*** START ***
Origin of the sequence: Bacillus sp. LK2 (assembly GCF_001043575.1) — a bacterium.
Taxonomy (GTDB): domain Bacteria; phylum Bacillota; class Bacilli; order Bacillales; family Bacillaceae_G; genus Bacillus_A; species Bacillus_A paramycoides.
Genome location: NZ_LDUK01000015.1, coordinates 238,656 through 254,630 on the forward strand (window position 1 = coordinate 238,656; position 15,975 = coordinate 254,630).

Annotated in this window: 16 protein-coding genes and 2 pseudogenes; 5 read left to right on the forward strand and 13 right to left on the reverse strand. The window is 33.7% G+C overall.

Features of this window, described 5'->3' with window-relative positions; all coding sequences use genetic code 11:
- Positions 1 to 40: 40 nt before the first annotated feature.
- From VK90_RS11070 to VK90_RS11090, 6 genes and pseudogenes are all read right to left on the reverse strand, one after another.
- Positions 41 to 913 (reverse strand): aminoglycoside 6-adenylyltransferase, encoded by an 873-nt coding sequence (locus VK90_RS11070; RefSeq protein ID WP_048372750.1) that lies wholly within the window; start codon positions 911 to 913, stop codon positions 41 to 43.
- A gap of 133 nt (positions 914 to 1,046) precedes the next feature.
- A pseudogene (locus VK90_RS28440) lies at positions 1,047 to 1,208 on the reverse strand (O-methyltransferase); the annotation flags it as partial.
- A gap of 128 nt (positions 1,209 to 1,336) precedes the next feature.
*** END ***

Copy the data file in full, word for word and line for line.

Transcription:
Origin of the sequence: Bacillus sp. LK2 (assembly GCF_001043575.1) — a bacterium.
Taxonomy (GTDB): domain Bacteria; phylum Bacillota; class Bacilli; order Bacillales; family Bacillaceae_G; genus Bacillus_A; species Bacillus_A paramycoides.
Genome location: NZ_LDUK01000015.1, coordinates 238,656 through 254,630 on the forward strand (window position 1 = coordinate 238,656; position 15,975 = coordinate 254,630).

Annotated in this window: 16 protein-coding genes and 2 pseudogenes; 5 read left to right on the forward strand and 13 right to left on the reverse strand. The window is 33.7% G+C overall.

Features of this window, described 5'->3' with window-relative positions; all coding sequences use genetic code 11:
- Positions 1 to 40: 40 nt before the first annotated feature.
- From VK90_RS11070 to VK90_RS11090, 6 genes and pseudogenes are all read right to left on the reverse strand, one after another.
- Positions 41 to 913 (reverse strand): aminoglycoside 6-adenylyltransferase, encoded by an 873-nt coding sequence (locus VK90_RS11070; RefSeq protein ID WP_048372750.1) that lies wholly within the window; start codon positions 911 to 913, stop codon positions 41 to 43.
- A gap of 133 nt (positions 914 to 1,046) precedes the next feature.
- A pseudogene (locus VK90_RS28440) lies at positions 1,047 to 1,208 on the reverse strand (O-methyltransferase); the annotation flags it as partial.
- A gap of 128 nt (positions 1,209 to 1,336) precedes the next feature.